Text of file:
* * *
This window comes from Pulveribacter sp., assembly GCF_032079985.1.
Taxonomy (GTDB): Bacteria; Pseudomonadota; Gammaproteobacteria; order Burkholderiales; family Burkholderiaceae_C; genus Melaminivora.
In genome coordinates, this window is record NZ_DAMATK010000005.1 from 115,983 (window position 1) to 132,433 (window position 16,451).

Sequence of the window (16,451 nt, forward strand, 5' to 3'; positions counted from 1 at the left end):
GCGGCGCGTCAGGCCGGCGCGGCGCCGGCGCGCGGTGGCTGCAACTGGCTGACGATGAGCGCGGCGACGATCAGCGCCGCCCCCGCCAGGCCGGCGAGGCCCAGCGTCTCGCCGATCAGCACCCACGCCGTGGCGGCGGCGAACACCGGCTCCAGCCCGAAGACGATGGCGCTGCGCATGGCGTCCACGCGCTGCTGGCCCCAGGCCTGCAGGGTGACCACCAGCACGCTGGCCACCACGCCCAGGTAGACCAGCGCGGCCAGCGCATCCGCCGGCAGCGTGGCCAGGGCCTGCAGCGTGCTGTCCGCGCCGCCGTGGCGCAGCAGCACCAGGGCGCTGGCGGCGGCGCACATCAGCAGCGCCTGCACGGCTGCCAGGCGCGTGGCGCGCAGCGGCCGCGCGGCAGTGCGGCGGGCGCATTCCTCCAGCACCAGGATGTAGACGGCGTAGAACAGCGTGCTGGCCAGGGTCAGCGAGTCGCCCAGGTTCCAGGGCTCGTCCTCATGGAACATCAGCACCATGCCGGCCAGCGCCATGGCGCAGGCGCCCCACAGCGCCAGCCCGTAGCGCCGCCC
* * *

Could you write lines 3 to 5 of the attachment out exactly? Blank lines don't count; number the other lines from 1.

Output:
In genome coordinates, this window is record NZ_DAMATK010000005.1 from 115,983 (window position 1) to 132,433 (window position 16,451).

Sequence of the window (16,451 nt, forward strand, 5' to 3'; positions counted from 1 at the left end):
GCGGCGCGTCAGGCCGGCGCGGCGCCGGCGCGCGGTGGCTGCAACTGGCTGACGATGAGCGCGGCGACGATCAGCGCCGCCCCCGCCAGGCCGGCGAGGCCCAGCGTCTCGCCGATCAGCACCCACGCCGTGGCGGCGGCGAACACCGGCTCCAGCCCGAAGACGATGGCGCTGCGCATGGCGTCCACGCGCTGCTGGCCCCAGGCCTGCAGGGTGACCACCAGCACGCTGGCCACCACGCCCAGGTAGACCAGCGCGGCCAGCGCATCCGCCGGCAGCGTGGCCAGGGCCTGCAGCGTGCTGTCCGCGCCGCCGTGGCGCAGCAGCACCAGGGCGCTGGCGGCGGCGCACATCAGCAGCGCCTGCACGGCTGCCAGGCGCGTGGCGCGCAGCGGCCGCGCGGCAGTGCGGCGGGCGCATTCCTCCAGCACCAGGATGTAGACGGCGTAGAACAGCGTGCTGGCCAGGGTCAGCGAGTCGCCCAGGTTCCAGGGCTCGTCCTCATGGAACATCAGCACCATGCCGGCCAGCGCCATGGCGCAGGCGCCCCACAGCGCCAGCCCGTAGCGCCGCCC